top of page

NASCAR's Most Significant Racers of All-Time: #75-71


The NASCAR world is celebrating their 75th anniversary. With a diamond-year celebration comes many tributes, well-researched analysis, and even some creativity and fun along the way. The thing that I have enjoyed most over my 25 years of being a student of NASCAR is the complex underlying story of the brand. The sport itself is significant to American culture in both good and bad ways. The word 'significant' must be held true.


Many journalists, fans, and other media are currently ranking drivers, teams, and races over the last 75 years looking to tell a story of accolades, statistics, and trivia. I wanted to take a different approach. Over the next several weeks I'll be presenting my list of the 75 most 'significant' racers in NASCAR history. When all is said and done, i'm sure I will have left somebody off of the list you would have included. It isn't said to be a definitive list, but please understand the opinions that come with the project have been thoroughly examined. A complex formula was created to rank drivers for their statistical worth in the sport, but also their historic value. I wanted to tell a story of ...''If this driver had never been in NASCAR, would the sport have changed forever?"


There will be champion drivers that miss the cut. There will be drivers who only started a couple of races who make the list. Some drivers on the list are heroes. Some are considered bad in the consumer's eye. In total 119 drivers were examined for consideration. In this installment, I present drivers ranked 75-71.


#75 - Fonty Flock

NASCAR is a story of families and tradition. One of the first traditions for stock car racing was the concept of moonshining. The Flock brothers, Tim, Bob, and Fonty were true pioneers both in the prohibition style business and behind the wheel. He retired in 1958 after the southern 500. At the time of his final race he was 2nd all-time in career grand national victories.


#74 - Ward Burton

Known for his hard-working approach to life, Ward Burton is the older brother to retired NASCAR veteran Jeff Burton and winner of the 2002 Daytona 500 amongst a lengthy cup career that included loyal sponsor partnerships and a commitment to nature and conservation. Burton prided himself in etiquette on the track and is still known as a loyal friend to many off of it. His son Jeb now races alongside cousin Harrison maintaining a new generation of Burton family lore. Burton has maintained a relationship with the World Wildlife Foundation since they joined on as sponsor of his Bill Davis #22 Dodge in the early 2000s.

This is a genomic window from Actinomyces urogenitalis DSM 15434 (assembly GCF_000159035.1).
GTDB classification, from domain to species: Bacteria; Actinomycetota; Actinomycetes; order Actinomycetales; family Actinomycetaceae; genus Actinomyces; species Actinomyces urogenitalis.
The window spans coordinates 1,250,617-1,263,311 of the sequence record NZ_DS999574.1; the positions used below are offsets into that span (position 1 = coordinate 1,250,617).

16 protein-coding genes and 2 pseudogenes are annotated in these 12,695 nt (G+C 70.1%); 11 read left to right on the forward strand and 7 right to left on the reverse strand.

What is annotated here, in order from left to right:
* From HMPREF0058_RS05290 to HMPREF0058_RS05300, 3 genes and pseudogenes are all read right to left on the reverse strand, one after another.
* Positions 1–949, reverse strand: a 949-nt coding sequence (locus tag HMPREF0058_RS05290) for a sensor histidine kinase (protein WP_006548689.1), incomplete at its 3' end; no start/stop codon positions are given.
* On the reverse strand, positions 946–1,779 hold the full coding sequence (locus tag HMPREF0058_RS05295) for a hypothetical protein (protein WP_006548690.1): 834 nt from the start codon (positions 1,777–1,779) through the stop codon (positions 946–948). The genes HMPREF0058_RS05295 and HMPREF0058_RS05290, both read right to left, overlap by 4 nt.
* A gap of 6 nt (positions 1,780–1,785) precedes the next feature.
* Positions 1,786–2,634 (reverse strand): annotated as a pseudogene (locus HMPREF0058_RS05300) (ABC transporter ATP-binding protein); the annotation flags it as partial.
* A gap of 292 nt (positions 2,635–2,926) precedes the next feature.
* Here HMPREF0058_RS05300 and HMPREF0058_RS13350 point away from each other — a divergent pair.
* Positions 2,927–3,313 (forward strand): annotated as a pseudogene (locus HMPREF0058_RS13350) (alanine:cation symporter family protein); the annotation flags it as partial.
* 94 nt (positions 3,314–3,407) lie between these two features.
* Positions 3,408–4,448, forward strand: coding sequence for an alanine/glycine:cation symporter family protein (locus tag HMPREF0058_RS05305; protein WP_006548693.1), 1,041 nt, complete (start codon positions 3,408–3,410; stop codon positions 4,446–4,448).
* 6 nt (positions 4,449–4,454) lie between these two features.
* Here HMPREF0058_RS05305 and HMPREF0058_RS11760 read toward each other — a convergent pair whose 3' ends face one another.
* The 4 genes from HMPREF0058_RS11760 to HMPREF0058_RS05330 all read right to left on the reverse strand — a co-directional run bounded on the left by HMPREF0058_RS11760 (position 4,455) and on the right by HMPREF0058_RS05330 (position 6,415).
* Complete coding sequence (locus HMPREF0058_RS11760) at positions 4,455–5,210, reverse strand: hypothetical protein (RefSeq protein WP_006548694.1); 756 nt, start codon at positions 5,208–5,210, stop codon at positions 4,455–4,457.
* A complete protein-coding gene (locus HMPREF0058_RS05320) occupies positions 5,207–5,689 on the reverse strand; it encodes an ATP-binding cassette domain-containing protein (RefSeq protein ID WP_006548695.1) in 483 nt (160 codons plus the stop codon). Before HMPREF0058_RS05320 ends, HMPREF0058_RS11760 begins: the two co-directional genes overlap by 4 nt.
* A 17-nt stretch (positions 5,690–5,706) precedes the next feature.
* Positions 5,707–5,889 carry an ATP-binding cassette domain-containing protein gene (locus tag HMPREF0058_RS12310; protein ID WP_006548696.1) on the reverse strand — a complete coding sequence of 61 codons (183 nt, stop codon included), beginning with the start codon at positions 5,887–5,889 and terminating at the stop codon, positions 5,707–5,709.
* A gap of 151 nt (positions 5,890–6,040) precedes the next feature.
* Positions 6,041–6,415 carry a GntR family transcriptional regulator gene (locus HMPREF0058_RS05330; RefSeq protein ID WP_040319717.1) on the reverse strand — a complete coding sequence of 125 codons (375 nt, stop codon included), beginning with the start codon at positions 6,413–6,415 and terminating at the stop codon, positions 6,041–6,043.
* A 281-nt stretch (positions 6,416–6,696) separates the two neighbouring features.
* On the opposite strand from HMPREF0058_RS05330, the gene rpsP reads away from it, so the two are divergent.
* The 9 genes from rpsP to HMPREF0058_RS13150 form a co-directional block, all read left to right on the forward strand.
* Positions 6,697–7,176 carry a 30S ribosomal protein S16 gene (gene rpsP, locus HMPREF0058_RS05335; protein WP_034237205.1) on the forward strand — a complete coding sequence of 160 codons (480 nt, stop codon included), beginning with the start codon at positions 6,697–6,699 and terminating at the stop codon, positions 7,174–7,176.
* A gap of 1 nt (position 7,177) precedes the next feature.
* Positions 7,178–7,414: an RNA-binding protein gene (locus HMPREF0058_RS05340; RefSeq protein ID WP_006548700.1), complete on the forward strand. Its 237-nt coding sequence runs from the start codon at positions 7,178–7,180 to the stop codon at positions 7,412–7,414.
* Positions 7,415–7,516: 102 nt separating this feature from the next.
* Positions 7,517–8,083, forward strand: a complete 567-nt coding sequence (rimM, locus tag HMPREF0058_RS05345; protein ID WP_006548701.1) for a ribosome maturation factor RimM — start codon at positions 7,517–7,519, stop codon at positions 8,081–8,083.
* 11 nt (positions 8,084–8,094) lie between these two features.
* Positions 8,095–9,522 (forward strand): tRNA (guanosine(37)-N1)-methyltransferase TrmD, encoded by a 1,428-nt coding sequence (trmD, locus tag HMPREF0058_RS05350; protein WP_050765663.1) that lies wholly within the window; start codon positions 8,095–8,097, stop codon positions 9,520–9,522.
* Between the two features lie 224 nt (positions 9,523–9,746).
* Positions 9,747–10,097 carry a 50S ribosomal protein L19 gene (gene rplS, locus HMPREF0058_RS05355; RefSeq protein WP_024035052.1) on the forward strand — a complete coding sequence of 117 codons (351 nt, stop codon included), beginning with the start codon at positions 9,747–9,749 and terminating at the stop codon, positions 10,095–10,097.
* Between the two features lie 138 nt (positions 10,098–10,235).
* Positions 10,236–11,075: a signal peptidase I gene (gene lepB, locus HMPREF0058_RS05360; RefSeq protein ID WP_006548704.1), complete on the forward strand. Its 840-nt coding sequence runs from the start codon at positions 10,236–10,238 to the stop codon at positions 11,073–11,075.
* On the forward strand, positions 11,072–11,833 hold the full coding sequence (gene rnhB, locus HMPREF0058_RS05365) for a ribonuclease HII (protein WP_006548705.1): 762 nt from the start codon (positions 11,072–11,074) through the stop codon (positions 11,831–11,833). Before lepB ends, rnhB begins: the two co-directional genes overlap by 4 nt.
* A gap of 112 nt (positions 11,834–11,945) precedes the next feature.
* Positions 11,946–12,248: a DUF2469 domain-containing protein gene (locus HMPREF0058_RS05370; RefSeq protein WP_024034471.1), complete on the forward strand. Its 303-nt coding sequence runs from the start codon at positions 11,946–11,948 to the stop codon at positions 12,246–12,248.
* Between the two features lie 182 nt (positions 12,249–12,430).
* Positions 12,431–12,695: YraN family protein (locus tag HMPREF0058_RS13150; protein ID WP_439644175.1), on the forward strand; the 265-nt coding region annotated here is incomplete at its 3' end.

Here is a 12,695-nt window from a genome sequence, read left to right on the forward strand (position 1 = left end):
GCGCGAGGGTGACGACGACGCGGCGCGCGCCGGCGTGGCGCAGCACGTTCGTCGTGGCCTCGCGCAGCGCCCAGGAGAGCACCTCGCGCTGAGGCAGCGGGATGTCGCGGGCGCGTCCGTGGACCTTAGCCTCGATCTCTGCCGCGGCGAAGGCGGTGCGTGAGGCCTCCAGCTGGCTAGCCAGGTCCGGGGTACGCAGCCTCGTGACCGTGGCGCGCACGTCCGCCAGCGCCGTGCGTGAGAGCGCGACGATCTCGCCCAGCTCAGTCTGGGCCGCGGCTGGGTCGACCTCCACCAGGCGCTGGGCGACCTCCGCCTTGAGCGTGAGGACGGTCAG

#73 - Austin Dillon

Third generation racer Austin Dillon chased a dream of racing for his grandfather in the NASCAR Cup Series throughout a youth sporting career that included an appearance in the Little League World Series and a racing ladder that always wore a bold number 3 on the car door. He has successfully built a relationship with longtime family partner Johnny Morris and in 2013 he put a black #3 Chevy on the pole for the Daytona 500. The story became a legacy in 2018 when he drove the same team's ride to the victory of the Great American Race twenty years after Dale Earnhardt Sr. did the same thing.


#72 - Ryan Blaney

NASCAR's history includes a long list of faces and heels. Third generation racer Ryan Blaney overcame obstacles his father, uncle, and grandfather couldn't when he inked a deal with Team Penske that has earned him a series of wins on some of the circuits toughest tracks. Following in the past legacy of his family, Ryan Blaney is certainly one of the most highly recognized 'faces' in the sport's history. He is successful in maintaining his composure in even his worst moments, and gracefully welcomes in awards and accolades . As the sport enters the newest generation of truly rough stock car racing, he will be remembered as one of the last gentlemen to have ever raced.


#72 - Geoffrey Bodine

Another racing family that must be documented in a thorough look back of the sport is the New York bred Bodine Bunch. The oldest of the three brothers, Geoffrey Bodine was a stern, tough competitor in the 1980s who earned respect from his competitors year by year, never letting down his true grit style even as he entered his later years. He won a Daytona 500 in 1986 but may be best remembered for his lengthy rivalry with Dale Earnhardt Sr. Bodine created an alliance between automakers, the sport of NASCAR, and the US Bobsled team in the 1990s when he created the Bo-Dyn Bobsled. A truly patriotic competitor, he designed and engineered the official bobsled of team USA and has since written books and spoke on behalf of his experience with the team. Fans can still interact with Bodine at bobsled and racing events where he's proud to discuss either career.

Comments


bottom of page